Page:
Combine the two flours and make a mound with a well in the centre.
Crack the eggs in the centre of the flour mound.
Slightly beat the eggs with a fork or directly with your hands and from there start to knead, incorporating the eggs and flour into a dough.
If you feel that the dough is too dry to come together, add the water little by little. Depending on the size of the eggs you may not have to use any water at all, or all of it.
Add the olive oil to the dough and keep kneading. As a general rule, you want to add it like you added the water, little by little. Do not add it if the dough is already sticky. It needs to feel elastic and compact.
Roll out the dough (by hand or using a pasta machine) until about 1 mm thick. If doing everything by hand, it is easier to divide the dough into smaller balls (we made 5) and roll those out separately.
If cutting by hand: Let pasta sheets sit for 15 minutes under a generous sprinkle of flour. Roll each sheet over itself, creasing it loosely so that it won't break where it bends. Add more flour if needed, as long as you avoid any sticking. To make tagliatelle, cut the rolled dough every 5 mm. Unroll the pasta coils and let them sit all ruffled and airy on some more flour.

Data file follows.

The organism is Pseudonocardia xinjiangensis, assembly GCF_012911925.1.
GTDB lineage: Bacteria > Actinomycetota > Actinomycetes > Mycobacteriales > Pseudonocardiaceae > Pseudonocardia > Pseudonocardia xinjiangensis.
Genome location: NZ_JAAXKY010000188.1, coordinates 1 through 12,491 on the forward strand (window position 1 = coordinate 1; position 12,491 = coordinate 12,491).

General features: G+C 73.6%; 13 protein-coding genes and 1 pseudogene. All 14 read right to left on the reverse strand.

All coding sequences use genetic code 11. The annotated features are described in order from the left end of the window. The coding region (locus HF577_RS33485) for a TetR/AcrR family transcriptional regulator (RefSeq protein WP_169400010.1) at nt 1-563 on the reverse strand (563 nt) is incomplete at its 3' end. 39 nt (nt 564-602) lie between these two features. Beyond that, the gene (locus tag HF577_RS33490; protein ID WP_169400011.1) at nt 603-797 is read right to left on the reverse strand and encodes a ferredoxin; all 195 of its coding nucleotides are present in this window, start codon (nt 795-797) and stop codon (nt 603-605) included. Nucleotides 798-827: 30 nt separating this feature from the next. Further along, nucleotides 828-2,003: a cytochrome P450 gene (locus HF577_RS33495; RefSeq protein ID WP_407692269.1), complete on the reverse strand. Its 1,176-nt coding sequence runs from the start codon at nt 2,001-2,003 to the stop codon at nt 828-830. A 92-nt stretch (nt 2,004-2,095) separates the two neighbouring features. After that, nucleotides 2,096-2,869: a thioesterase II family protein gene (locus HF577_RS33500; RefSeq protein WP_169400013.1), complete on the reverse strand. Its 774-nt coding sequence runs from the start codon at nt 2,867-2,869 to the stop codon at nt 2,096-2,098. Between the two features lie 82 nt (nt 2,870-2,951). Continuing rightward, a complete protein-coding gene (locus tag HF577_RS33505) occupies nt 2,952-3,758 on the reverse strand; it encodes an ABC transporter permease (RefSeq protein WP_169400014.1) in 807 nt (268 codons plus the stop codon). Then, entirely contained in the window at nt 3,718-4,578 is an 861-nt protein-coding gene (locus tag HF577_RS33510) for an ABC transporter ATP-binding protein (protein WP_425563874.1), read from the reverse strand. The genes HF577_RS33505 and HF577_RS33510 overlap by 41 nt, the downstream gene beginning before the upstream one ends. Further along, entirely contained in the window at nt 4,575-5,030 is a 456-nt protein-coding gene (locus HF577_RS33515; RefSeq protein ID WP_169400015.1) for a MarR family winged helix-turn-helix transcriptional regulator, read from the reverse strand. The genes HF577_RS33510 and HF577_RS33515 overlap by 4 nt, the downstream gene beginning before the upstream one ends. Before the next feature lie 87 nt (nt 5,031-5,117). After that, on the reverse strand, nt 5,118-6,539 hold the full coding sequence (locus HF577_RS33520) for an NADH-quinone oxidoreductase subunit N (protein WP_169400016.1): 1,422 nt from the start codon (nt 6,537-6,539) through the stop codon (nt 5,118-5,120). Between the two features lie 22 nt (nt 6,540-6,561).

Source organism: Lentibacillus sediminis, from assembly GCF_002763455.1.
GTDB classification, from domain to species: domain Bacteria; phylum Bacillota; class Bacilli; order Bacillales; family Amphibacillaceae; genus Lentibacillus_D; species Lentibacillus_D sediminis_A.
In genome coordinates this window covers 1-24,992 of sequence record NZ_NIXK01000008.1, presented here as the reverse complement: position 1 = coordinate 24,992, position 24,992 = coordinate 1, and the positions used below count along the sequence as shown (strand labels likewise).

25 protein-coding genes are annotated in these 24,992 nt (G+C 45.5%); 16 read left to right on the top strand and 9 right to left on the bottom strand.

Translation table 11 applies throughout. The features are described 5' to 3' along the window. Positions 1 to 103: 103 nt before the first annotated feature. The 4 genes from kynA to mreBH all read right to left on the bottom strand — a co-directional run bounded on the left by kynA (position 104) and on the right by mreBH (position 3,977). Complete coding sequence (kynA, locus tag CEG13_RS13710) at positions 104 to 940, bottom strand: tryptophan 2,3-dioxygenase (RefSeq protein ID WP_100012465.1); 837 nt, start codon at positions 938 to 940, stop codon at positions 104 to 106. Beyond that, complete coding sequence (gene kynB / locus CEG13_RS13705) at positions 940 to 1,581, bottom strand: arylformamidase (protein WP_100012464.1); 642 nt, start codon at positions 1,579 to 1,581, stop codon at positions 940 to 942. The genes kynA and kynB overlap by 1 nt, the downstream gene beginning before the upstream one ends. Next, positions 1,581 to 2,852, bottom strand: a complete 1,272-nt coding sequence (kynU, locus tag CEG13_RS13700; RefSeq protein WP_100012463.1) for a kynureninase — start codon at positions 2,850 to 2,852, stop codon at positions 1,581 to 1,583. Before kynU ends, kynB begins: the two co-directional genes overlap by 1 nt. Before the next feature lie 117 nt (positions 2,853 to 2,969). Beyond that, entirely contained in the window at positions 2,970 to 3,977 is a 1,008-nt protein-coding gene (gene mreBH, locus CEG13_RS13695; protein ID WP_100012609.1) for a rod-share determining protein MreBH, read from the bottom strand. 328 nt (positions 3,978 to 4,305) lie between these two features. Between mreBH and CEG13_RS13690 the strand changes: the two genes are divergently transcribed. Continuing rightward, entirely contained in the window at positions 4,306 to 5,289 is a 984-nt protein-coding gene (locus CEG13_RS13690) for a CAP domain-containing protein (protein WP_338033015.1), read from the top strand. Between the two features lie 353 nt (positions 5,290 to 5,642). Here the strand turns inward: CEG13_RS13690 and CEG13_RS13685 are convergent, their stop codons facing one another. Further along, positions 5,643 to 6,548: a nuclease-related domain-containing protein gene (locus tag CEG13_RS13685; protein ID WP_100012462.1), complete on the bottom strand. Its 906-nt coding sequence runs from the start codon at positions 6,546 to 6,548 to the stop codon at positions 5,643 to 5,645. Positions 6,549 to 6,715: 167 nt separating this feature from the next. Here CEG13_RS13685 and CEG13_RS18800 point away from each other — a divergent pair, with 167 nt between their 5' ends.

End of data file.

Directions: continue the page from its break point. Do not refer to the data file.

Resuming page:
Cook in salted boiling water for 3-4 minutes. If not cooking immediately, I recommend adding even more flour and moving the pasta around often to prevent it from sticking. If you have the possibility to hang it to dry that is the best way to prevent sticking.